Selena Chan, DO

Title(s)Assistant Professor, Psychiatry
SchoolSchool of Medicine
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    Collapse Education and Training
    University of PittsburghB.S.2007Exercise Science
    Arizona College of Osteopathic MedicineD.O.2013Doctor of Osteopathic Medicine
    University of HawaiiResidency2017Psychiatry
    University of California, San FranciscoFellowship2019Integrative Medicine
    University of California, San Francisco2019Diversity, Equity, and Inclusion Champion Training
    Collapse Awards and Honors
    Department of Health and Physical Activity, University of Pittsburgh2008"Outstanding Undergraduate Student of the Year"
    Department of Psychiatry, University of Hawaii2017"Outstanding Research of the Year"
    Mount Zion Health Fund2018MZHF Travel Award
    School of Medicine, University of California, San Francisco2020Staff Appreciation & Recognition Plan (STAR) Award
    Mount Zion Health Fund2021  - 2026PI: Sharing Humanity through Arts, Reflection, & Expression (SHARE)

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    Dr. Selena Chan is a board-certified integrative psychiatrist who specializes in helping patients find safe, evidence-informed, and cost-effective treatment options that can be practically implemented in each person’s current life circumstances. These may include conventional medications, supplements, botanicals, values-based psychotherapy, creative expression, and mind-body practices that honor lineage from indigenous healing traditions.

    As Associate Director of Clinical Programs, Dr. Chan is committed to nurturing the collective well-being of patients, healthcare professionals, and the community. She co-leads the development of several programs, including Grand Rounds, Public Classes, the Community Care Fund (CCF), and Sharing Humanity through the Arts, Reflection, and Expression (SHARE). CCF and SHARE address the significant lack of integrative treatment options for low-income, underserved, and marginalized communities. In collaboration with the Shanti Project, SHARE bridges a critical gap in accessibility: non-verbal and culturally relevant communication about approaches that improve therapeutic outcomes of mind-body conditions.

    Dr. Chan’s twenty-year service to Integrative Health continues to inform her approach to patient care, leadership, and teaching today. During college, she served as preventive medicine chair for the American Pre-Medical Student Association and an intern at the Centers for Disease Control’s Center for Healthy Aging. She researched mind-body interventions for healing at the University of Pittsburgh Center for Integrative Medicine. During medical school, she was the vice president of the integrative medicine group and trained at the University of Arizona Center for Integrative Medicine. As a psychiatry resident, she worked in multicultural, safety-net hospitals in Honolulu, after which she completed a two-year clinical fellowship in integrative medicine. Now, as a faculty member, she enjoys mentoring interprofessional students and teaching courses that examine how to mend the mind-body split that can stigmatize mental health, using film clips from popular cinema as case vignettes.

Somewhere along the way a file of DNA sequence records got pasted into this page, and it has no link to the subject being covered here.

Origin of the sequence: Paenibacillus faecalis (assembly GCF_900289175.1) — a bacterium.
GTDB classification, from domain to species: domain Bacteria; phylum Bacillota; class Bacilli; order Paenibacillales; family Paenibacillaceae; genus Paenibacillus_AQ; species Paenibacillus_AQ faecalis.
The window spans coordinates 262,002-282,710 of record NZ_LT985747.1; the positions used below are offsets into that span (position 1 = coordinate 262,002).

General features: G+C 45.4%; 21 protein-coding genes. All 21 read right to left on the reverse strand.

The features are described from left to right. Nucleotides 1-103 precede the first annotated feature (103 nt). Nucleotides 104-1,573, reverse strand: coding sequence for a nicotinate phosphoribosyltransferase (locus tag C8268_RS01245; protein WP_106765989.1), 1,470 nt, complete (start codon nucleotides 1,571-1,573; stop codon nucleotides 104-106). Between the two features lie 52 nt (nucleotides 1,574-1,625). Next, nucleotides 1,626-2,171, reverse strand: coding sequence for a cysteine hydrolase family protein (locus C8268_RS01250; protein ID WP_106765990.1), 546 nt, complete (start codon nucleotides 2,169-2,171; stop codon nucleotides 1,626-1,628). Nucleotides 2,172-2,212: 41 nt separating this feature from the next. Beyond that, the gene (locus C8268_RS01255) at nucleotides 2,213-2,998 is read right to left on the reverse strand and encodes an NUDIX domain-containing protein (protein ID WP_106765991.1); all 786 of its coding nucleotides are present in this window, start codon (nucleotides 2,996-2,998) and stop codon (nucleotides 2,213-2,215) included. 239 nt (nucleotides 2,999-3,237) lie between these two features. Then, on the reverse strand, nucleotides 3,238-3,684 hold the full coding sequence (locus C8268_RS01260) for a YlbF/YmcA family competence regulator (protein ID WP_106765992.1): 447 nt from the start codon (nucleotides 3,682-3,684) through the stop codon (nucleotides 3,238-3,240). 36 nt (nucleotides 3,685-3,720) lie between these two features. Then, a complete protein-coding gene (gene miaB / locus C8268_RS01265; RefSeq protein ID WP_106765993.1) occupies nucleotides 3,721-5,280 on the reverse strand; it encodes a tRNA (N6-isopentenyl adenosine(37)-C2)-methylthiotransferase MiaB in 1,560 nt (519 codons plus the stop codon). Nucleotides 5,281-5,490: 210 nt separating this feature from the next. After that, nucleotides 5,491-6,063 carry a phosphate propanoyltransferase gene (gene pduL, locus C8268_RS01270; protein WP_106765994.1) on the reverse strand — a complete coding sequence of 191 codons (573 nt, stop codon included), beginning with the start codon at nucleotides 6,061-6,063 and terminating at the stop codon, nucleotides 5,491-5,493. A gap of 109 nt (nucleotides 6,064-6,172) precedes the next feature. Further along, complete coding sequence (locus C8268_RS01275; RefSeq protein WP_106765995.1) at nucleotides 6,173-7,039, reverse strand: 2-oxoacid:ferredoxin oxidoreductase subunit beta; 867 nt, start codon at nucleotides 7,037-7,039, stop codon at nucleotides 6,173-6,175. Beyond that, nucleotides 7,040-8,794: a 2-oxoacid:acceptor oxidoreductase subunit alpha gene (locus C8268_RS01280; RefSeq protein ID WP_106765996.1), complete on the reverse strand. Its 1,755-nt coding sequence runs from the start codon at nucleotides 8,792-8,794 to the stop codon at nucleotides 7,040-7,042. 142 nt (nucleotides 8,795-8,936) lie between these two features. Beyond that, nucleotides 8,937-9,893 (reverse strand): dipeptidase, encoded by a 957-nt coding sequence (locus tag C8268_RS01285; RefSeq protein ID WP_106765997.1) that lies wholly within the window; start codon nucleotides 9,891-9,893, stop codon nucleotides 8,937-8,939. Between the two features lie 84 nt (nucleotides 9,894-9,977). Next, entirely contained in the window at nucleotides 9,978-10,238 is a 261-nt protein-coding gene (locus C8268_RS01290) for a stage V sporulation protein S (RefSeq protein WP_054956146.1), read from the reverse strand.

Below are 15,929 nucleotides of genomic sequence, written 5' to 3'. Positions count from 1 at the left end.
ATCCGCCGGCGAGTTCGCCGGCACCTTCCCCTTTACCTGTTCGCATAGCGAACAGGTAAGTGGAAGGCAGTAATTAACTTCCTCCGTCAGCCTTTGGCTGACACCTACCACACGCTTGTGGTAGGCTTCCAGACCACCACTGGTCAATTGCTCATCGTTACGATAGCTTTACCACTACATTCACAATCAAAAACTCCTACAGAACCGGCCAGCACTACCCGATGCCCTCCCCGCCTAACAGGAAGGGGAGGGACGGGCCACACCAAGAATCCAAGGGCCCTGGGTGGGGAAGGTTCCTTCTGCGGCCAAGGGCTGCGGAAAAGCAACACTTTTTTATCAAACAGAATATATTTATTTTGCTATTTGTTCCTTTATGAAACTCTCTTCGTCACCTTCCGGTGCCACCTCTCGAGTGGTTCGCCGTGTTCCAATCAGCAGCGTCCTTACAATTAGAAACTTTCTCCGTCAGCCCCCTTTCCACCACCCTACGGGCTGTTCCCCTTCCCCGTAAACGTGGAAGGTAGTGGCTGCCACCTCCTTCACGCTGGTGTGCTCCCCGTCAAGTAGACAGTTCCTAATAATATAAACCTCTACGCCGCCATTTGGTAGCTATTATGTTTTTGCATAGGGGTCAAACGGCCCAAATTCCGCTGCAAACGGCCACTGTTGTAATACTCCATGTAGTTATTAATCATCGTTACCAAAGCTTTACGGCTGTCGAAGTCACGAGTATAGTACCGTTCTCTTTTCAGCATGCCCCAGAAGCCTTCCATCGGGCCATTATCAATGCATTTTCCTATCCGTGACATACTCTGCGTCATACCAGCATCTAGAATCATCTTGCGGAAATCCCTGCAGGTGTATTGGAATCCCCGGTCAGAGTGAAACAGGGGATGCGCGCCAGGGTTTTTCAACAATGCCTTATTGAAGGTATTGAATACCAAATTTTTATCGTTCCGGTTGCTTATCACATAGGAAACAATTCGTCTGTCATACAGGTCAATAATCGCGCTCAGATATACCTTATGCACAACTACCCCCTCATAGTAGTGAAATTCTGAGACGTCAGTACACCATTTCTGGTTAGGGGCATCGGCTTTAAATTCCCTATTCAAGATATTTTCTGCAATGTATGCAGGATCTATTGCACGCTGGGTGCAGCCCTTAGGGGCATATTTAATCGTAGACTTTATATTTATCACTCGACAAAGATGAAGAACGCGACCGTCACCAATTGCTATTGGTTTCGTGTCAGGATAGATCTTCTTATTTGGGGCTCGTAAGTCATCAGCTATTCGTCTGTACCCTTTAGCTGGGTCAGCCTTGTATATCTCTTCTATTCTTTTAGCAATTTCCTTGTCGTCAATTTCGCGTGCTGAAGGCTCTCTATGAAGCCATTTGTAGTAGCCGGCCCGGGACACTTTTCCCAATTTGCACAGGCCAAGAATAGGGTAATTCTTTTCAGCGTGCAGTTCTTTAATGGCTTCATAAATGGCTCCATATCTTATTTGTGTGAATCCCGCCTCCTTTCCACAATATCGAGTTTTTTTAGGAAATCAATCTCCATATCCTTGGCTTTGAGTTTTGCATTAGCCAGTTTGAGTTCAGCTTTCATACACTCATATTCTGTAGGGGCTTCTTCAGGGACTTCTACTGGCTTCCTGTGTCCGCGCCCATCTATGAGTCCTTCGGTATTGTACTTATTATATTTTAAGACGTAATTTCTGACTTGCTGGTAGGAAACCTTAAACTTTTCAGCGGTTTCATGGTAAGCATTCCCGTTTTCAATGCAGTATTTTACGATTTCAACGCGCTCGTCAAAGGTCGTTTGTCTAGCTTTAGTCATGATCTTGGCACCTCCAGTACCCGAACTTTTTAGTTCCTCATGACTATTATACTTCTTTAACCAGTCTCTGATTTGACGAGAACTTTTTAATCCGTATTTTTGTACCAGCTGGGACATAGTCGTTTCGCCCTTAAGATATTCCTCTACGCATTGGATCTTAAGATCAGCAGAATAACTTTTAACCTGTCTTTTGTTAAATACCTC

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    Publications listed below are automatically derived from MEDLINE/PubMed and other sources, which might result in incorrect or missing publications. Researchers can login to make corrections and additions, or contact us for help. to make corrections and additions.
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    Altmetrics Details PMC Citations indicate the number of times the publication was cited by articles in PubMed Central, and the Altmetric score represents citations in news articles and social media. (Note that publications are often cited in additional ways that are not shown here.) Fields are based on how the National Library of Medicine (NLM) classifies the publication's journal and might not represent the specific topic of the publication. Translation tags are based on the publication type and the MeSH terms NLM assigns to the publication. Some publications (especially newer ones and publications not in PubMed) might not yet be assigned Field or Translation tags.) Click a Field or Translation tag to filter the publications.
    1. Behavioral Medicine: A Guide for Clinical Practice (5th ed., LANGE). Chapter 35: Integrative Medicine. 2019. Chan, S, Hecht, R. View Publication.
    2. Cotard Syndrome: "I'm Dead, So Why Do I Need to Eat?". Prim Care Companion CNS Disord. 2016; 18(2). Solimine S, Chan S, Morihara SK. PMID: 27486535; PMCID: PMC4956420.
      View in: PubMed   Mentions: 2     Fields:    Translation:Humans
    3. ACSM's Exercise Management for Persons with Chronic Diseases and Disabilities. American College of Sports Medicine. Chapter 26: Frailty. 2009. Bayles, CM, Chan, S, Robare, J.
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